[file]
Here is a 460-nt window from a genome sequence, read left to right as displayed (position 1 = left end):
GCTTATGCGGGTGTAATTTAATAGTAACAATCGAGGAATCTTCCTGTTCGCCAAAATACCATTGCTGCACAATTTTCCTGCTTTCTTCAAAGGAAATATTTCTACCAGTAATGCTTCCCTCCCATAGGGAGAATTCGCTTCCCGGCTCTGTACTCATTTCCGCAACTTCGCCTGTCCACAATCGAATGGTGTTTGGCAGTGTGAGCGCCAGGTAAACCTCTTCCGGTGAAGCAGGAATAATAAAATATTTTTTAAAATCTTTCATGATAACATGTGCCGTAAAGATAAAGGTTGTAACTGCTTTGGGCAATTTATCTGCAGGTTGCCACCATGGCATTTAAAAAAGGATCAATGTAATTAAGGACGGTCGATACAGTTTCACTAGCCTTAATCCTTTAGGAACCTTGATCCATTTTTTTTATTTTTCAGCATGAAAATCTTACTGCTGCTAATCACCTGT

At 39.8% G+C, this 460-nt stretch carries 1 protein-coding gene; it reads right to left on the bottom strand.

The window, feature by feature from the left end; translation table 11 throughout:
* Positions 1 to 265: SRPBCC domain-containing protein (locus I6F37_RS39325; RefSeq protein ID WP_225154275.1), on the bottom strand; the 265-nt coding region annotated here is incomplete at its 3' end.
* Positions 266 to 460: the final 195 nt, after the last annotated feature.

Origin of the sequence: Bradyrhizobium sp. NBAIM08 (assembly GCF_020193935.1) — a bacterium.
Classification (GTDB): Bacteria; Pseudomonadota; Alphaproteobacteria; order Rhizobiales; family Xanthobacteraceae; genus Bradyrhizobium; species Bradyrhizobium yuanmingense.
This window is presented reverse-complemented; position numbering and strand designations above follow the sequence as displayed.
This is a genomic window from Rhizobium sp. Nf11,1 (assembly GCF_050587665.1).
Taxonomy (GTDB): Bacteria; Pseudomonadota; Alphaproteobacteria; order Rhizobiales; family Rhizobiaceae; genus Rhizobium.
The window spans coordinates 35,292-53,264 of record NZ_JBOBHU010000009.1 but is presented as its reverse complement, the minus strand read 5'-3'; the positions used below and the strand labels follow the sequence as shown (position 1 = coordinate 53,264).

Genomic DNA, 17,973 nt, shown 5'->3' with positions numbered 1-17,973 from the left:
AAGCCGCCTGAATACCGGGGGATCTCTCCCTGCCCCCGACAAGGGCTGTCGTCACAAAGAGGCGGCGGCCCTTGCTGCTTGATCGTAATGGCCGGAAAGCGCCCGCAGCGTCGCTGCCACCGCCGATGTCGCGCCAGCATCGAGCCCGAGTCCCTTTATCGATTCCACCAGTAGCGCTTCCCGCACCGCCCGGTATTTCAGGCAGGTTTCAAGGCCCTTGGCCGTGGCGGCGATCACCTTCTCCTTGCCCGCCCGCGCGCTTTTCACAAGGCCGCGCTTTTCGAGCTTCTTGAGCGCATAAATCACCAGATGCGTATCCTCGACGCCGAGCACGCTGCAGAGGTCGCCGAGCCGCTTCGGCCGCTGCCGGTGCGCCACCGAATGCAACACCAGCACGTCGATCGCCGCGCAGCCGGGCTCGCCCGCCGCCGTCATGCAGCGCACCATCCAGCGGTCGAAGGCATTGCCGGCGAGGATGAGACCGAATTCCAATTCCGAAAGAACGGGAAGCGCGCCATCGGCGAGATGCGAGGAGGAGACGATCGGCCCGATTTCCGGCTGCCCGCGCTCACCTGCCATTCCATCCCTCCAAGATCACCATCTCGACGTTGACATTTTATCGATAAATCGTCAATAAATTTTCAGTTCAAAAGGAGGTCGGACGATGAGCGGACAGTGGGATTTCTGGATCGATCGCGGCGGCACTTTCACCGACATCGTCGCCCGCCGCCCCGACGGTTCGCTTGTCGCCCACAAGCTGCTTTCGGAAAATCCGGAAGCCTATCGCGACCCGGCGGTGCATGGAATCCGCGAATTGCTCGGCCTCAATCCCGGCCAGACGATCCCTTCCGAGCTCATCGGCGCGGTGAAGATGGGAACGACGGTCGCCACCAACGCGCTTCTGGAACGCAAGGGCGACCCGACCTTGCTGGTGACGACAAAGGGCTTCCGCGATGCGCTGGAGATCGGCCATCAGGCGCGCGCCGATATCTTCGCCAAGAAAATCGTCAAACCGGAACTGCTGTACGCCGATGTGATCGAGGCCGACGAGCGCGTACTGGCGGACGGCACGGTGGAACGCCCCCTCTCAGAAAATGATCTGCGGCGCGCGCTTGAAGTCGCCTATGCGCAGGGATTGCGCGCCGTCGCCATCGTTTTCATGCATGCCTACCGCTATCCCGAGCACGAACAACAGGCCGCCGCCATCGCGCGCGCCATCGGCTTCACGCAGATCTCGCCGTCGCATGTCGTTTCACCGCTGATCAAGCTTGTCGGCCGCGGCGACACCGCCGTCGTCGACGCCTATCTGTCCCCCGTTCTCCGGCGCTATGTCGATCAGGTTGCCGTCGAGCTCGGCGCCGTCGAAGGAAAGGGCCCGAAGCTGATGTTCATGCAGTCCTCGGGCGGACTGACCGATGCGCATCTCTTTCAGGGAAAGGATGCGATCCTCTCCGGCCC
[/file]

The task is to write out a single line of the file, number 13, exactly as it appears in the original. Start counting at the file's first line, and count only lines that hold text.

Genomic DNA, 17,973 nt, shown 5'->3' with positions numbered 1-17,973 from the left: